In the end, Nike didn’t totally mess these up, so at least there will be one consistently good-looking team at the Olympics. Best the best tweet about these jerseys is probably this one:
Amazing how Nike has lowered expectations such that Sweden puts out uniforms w/ fake laces and shiny crap on shoulders and we say “awesome!”
— 67Sound (@67sound) October 25, 2013
Old news, but the Czech jerseys were also released earlier this month. I apologize to all my Czech readers that have been eagerly awaiting, with baited breath, my response to the jersey’s release. All 3 of you.
The better jersey is the white one (or, mostly white one). It’s clean and minimal, which is always the direction I like to veer and they’re actually remarkably similar to America’s white jerseys: coloured shoulders, white everywhere else and a national crest in the middle. It’s an interesting, and not altogether horrible, mixture of historical jersey design mixed with a new modern design. Again, an incremental step in the jersey design conversation.
However, there’s one too many stripes. When the striping is such a prominent and integral part of the overall design, it has to be used well and sparingly. A red and a blue stripe below the shoulders is too much. The additional red stripe is unnecessary, doesn’t add anything to the jersey design overall (aside from making it look more similar to the Habs’ old barber shop jerseys) and it crowds the crest too much. As soon as the red stripe is removed, it looks a lot better.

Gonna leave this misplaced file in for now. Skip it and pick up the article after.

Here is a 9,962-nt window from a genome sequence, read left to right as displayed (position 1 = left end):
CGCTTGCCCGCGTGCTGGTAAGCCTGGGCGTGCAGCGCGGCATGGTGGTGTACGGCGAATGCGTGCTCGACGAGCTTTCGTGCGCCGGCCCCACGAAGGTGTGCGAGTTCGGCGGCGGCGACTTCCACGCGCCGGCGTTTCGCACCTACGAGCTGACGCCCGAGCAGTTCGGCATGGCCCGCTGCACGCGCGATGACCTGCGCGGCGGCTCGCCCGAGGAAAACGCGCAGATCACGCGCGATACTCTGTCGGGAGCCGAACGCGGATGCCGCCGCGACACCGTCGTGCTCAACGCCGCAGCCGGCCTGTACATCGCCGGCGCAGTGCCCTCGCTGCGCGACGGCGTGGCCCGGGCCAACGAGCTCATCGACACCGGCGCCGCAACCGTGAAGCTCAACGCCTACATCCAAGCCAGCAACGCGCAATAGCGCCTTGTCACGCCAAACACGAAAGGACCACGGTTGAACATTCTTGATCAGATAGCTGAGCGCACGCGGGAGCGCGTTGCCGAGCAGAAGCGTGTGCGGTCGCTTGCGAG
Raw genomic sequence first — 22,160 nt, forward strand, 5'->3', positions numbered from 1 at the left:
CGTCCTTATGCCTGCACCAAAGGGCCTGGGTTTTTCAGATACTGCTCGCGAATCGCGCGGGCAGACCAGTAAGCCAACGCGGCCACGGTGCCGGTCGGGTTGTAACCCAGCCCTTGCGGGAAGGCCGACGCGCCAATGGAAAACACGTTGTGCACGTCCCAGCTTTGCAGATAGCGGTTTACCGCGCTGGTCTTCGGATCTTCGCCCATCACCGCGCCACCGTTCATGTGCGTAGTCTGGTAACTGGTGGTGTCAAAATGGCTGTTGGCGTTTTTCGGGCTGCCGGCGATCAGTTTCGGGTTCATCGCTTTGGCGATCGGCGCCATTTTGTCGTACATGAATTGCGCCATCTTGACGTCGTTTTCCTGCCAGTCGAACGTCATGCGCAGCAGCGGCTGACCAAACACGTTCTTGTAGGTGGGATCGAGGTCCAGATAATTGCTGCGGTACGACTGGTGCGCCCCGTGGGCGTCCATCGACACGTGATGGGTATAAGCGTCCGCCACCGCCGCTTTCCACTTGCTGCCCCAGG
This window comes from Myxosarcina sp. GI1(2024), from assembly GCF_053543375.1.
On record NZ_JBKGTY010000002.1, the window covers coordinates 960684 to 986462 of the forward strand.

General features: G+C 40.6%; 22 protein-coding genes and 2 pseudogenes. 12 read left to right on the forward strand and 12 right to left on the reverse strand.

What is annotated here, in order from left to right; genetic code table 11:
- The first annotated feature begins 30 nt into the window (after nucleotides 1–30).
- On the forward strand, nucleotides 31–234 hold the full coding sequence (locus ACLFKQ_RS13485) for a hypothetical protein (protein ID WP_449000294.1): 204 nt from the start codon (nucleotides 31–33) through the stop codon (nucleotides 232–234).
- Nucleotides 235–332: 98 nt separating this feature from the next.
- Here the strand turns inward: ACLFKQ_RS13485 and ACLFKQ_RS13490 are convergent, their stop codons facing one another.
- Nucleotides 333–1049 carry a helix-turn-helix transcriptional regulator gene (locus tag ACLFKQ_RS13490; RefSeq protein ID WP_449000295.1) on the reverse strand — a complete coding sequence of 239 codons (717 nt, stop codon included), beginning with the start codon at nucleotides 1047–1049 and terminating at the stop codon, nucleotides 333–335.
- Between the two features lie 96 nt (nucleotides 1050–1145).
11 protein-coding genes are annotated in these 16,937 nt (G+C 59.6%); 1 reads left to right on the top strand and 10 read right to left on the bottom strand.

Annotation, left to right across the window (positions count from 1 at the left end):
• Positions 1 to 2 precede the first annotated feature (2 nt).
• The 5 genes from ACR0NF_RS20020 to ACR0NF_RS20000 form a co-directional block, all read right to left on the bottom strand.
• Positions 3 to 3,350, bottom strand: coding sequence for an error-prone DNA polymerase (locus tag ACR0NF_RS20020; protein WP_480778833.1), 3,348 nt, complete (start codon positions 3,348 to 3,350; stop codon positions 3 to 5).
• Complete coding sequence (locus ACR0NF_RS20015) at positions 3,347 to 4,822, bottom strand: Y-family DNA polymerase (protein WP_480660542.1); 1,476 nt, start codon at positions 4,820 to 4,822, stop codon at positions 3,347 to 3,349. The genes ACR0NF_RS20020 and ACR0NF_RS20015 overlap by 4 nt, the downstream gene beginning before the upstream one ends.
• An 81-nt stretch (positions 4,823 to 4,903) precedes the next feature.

More is not more. Less is not more. Just enough is more.
The crest itself is interesting and is exactly like the official national crest of the Czech Republic. It’s a bit busy for a traditional hockey logo crest, but it’s tough to argue against something that’s part of a national identity. For example, as a Canadian myself, you can make fun of us being represented by beavers all you want, but I still think they’re great. Eagles are great national symbols too, but make sure you remember that they’re still wild animals.
As for the Czech flag that will be draped onto the players at the Olympics, it’s an interesting concept. I don’t unequivocally hate the concept, as the Czech flag is a little more unique than most European flags that boast either a cross or just stripes, but it doesn’t work with a hockey jersey.